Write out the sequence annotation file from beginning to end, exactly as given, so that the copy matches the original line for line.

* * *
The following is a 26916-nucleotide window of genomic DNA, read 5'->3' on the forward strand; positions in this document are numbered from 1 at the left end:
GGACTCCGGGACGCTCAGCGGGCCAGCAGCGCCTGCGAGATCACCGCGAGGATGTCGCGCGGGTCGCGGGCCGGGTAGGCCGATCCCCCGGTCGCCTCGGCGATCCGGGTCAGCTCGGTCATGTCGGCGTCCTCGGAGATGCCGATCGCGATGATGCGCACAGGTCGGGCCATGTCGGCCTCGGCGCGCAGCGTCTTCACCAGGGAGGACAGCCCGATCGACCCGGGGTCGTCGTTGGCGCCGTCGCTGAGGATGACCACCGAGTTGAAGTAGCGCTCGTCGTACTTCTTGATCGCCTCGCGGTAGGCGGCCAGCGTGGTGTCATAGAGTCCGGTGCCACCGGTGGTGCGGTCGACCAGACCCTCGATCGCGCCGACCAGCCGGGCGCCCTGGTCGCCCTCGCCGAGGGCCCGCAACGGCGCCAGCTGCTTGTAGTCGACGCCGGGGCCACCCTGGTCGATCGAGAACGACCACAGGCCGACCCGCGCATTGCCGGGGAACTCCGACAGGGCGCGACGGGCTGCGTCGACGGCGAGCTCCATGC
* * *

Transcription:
The following is a 26916-nucleotide window of genomic DNA, read 5'->3' on the forward strand; positions in this document are numbered from 1 at the left end:
GGACTCCGGGACGCTCAGCGGGCCAGCAGCGCCTGCGAGATCACCGCGAGGATGTCGCGCGGGTCGCGGGCCGGGTAGGCCGATCCCCCGGTCGCCTCGGCGATCCGGGTCAGCTCGGTCATGTCGGCGTCCTCGGAGATGCCGATCGCGATGATGCGCACAGGTCGGGCCATGTCGGCCTCGGCGCGCAGCGTCTTCACCAGGGAGGACAGCCCGATCGACCCGGGGTCGTCGTTGGCGCCGTCGCTGAGGATGACCACCGAGTTGAAGTAGCGCTCGTCGTACTTCTTGATCGCCTCGCGGTAGGCGGCCAGCGTGGTGTCATAGAGTCCGGTGCCACCGGTGGTGCGGTCGACCAGACCCTCGATCGCGCCGACCAGCCGGGCGCCCTGGTCGCCCTCGCCGAGGGCCCGCAACGGCGCCAGCTGCTTGTAGTCGACGCCGGGGCCACCCTGGTCGATCGAGAACGACCACAGGCCGACCCGCGCATTGCCGGGGAACTCCGACAGGGCGCGACGGGCTGCGTCGACGGCGAGCTCCATGC